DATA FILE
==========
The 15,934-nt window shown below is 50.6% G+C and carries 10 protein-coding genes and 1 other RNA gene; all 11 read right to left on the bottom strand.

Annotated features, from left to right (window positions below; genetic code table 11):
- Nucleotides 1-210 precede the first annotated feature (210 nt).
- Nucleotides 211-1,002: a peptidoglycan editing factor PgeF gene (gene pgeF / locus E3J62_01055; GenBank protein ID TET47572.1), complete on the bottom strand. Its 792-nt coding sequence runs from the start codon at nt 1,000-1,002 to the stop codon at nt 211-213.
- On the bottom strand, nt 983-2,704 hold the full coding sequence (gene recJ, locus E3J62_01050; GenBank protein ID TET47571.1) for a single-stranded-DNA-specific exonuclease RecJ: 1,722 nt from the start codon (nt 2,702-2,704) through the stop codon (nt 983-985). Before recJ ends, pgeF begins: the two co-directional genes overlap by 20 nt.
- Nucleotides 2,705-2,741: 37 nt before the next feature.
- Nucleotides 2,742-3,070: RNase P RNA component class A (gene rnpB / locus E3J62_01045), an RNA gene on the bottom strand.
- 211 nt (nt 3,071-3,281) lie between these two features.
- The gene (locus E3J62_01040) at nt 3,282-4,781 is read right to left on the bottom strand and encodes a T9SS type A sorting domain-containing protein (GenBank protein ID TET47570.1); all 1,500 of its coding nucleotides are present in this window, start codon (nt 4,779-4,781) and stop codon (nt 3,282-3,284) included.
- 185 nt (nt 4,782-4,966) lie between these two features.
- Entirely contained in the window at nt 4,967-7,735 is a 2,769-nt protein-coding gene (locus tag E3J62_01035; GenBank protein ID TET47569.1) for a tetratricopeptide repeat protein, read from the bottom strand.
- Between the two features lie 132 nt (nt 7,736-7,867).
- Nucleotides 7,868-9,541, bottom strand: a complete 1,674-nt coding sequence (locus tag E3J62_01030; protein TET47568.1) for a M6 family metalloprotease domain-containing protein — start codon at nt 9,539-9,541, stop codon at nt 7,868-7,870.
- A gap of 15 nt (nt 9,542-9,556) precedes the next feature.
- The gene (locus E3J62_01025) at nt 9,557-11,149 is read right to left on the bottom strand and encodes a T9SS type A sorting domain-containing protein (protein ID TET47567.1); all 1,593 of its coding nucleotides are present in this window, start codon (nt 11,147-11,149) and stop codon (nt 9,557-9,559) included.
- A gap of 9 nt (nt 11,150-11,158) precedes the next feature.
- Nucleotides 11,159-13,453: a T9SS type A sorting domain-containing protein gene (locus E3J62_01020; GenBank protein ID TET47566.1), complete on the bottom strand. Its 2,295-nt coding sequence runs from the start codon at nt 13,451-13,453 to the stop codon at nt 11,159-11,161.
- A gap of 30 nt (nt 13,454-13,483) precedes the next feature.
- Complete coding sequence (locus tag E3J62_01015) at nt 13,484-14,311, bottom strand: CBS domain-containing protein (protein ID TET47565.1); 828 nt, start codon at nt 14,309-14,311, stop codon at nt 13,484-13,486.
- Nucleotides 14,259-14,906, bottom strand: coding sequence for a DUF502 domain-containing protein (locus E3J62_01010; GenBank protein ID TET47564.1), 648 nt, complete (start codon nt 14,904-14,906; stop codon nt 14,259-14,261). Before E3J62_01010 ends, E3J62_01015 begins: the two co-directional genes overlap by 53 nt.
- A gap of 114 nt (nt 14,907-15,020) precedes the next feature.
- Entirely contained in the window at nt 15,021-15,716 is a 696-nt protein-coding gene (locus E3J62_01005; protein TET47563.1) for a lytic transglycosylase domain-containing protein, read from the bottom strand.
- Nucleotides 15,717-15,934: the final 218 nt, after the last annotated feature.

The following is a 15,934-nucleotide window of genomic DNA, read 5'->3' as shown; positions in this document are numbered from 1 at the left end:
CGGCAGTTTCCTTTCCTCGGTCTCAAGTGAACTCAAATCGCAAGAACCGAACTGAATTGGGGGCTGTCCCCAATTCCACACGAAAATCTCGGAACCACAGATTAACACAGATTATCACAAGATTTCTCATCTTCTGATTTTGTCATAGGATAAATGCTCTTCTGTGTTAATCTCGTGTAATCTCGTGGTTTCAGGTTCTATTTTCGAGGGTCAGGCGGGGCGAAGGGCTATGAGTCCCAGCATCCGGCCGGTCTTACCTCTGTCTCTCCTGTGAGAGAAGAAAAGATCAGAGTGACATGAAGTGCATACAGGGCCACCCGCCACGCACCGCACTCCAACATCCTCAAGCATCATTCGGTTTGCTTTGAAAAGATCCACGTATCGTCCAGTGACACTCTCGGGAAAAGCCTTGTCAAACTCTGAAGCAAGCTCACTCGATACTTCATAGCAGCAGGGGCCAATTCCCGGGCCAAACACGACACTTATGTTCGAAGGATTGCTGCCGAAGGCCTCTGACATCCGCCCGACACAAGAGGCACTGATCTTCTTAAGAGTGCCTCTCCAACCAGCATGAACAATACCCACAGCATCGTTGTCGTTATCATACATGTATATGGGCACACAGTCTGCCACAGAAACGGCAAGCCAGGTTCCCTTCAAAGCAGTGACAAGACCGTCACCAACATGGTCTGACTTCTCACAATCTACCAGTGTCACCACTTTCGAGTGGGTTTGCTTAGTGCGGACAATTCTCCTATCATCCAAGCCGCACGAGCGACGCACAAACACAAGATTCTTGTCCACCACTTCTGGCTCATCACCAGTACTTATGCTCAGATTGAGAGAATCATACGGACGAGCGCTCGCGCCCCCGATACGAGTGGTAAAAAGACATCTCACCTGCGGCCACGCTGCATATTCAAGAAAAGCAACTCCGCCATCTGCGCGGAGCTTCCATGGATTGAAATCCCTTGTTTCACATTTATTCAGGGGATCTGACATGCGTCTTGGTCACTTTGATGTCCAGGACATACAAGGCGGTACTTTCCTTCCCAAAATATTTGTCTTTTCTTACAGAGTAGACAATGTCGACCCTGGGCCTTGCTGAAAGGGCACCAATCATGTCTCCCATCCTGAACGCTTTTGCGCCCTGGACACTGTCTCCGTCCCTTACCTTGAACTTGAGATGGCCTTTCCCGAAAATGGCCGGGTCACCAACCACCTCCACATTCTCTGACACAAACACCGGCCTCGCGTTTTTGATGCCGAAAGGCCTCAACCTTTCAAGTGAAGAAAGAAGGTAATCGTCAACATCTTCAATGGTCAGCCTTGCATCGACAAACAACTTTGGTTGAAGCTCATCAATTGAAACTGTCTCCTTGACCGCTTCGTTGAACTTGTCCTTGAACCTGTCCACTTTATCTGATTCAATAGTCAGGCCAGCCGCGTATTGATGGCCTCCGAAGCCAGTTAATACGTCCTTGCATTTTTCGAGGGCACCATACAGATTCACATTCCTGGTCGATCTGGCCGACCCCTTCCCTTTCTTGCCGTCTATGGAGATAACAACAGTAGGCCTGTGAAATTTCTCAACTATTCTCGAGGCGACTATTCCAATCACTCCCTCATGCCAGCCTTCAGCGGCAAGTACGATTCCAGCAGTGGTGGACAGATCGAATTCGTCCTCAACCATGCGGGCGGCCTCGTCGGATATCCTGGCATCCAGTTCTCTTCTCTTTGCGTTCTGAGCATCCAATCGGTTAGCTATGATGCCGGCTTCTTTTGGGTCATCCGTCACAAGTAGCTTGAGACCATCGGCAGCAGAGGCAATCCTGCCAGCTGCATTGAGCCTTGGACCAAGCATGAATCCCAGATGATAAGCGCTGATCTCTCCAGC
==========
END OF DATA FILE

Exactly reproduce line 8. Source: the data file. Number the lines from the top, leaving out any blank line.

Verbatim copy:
- 211 nt (nt 3,071-3,281) lie between these two features.